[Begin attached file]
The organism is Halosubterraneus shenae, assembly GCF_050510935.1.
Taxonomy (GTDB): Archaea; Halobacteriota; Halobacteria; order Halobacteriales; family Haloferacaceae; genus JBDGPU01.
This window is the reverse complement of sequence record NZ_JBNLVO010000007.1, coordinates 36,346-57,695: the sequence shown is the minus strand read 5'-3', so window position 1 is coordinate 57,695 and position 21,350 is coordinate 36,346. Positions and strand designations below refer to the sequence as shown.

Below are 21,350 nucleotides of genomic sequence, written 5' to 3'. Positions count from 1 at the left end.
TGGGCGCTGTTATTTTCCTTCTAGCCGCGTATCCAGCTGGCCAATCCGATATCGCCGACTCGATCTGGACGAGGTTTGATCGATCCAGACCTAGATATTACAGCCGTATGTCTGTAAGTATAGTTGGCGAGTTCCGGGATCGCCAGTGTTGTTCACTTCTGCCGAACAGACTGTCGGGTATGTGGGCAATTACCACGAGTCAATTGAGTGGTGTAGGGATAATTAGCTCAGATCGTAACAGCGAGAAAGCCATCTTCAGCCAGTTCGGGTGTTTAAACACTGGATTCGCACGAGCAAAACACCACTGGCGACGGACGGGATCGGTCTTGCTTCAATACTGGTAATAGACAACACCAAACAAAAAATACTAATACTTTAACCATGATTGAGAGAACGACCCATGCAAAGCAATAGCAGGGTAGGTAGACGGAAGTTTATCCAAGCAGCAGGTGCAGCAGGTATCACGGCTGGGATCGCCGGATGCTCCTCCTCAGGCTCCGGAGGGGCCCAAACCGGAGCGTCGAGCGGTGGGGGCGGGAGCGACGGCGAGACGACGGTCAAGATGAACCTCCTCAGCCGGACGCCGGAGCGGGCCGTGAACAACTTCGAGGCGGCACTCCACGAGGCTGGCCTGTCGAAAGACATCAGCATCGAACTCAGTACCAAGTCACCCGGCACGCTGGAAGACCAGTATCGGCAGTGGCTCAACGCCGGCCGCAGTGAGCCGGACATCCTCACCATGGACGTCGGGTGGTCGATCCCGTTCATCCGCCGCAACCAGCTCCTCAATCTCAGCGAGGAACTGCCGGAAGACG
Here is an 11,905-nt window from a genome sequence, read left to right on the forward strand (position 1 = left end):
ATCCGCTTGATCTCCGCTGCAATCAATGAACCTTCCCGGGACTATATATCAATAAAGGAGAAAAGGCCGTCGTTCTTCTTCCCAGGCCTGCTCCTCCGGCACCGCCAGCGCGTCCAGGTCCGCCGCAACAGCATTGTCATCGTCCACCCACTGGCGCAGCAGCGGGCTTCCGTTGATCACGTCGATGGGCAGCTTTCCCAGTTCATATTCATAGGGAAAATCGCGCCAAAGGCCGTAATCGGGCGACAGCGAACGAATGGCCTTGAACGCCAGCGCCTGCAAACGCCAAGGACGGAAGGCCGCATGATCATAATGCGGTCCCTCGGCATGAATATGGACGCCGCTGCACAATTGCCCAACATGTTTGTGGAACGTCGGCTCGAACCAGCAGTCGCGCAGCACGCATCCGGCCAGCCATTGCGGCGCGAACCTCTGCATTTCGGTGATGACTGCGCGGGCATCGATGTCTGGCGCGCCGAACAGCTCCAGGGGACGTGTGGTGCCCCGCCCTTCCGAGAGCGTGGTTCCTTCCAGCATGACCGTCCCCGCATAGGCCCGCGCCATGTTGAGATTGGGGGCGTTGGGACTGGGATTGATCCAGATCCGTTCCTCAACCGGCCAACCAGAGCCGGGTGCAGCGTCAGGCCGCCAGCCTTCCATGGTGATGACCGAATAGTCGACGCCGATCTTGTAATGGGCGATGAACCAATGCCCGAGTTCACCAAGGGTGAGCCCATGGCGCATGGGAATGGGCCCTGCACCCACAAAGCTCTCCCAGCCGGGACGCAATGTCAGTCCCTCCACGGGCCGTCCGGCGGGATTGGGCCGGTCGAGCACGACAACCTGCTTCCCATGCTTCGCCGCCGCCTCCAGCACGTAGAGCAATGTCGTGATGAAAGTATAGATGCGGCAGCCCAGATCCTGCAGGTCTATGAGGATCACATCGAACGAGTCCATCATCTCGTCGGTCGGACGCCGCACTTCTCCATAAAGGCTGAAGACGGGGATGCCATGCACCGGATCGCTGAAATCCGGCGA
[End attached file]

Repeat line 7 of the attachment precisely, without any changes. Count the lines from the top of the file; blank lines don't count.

ATCCGCTTGATCTCCGCTGCAATCAATGAACCTTCCCGGGACTATATATCAATAAAGGAGAAAAGGCCGTCGTTCTTCTTCCCAGGCCTGCTCCTCCGGCACCGCCAGCGCGTCCAGGTCCGCCGCAACAGCATTGTCATCGTCCACCCACTGGCGCAGCAGCGGGCTTCCGTTGATCACGTCGATGGGCAGCTTTCCCAGTTCATATTCATAGGGAAAATCGCGCCAAAGGCCGTAATCGGGCGACAGCGAACGAATGGCCTTGAACGCCAGCGCCTGCAAACGCCAAGGACGGAAGGCCGCATGATCATAATGCGGTCCCTCGGCATGAATATGGACGCCGCTGCACAATTGCCCAACATGTTTGTGGAACGTCGGCTCGAACCAGCAGTCGCGCAGCACGCATCCGGCCAGCCATTGCGGCGCGAACCTCTGCATTTCGGTGATGACTGCGCGGGCATCGATGTCTGGCGCGCCGAACAGCTCCAGGGGACGTGTGGTGCCCCGCCCTTCCGAGAGCGTGGTTCCTTCCAGCATGACCGTCCCCGCATAGGCCCGCGCCATGTTGAGATTGGGGGCGTTGGGACTGGGATTGATCCAGATCCGTTCCTCAACCGGCCAACCAGAGCCGGGTGCAGCGTCAGGCCGCCAGCCTTCCATGGTGATGACCGAATAGTCGACGCCGATCTTGTAATGGGCGATGAACCAATGCCCGAGTTCACCAAGGGTGAGCCCATGGCGCATGGGAATGGGCCCTGCACCCACAAAGCTCTCCCAGCCGGGACGCAATGTCAGTCCCTCCACGGGCCGTCCGGCGGGATTGGGCCGGTCGAGCACGACAACCTGCTTCCCATGCTTCGCCGCCGCCTCCAGCACGTAGAGCAATGTCGTGATGAAAGTATAGATGCGGCAGCCCAGATCCTGCAGGTCTATGAGGATCACATCGAACGAGTCCATCATCTCGTCGGTCGGACGCCGCACTTCTCCATAAAGGCTGAAGACGGGGATGCCATGCACCGGATCGCTGAAATCCGGCGA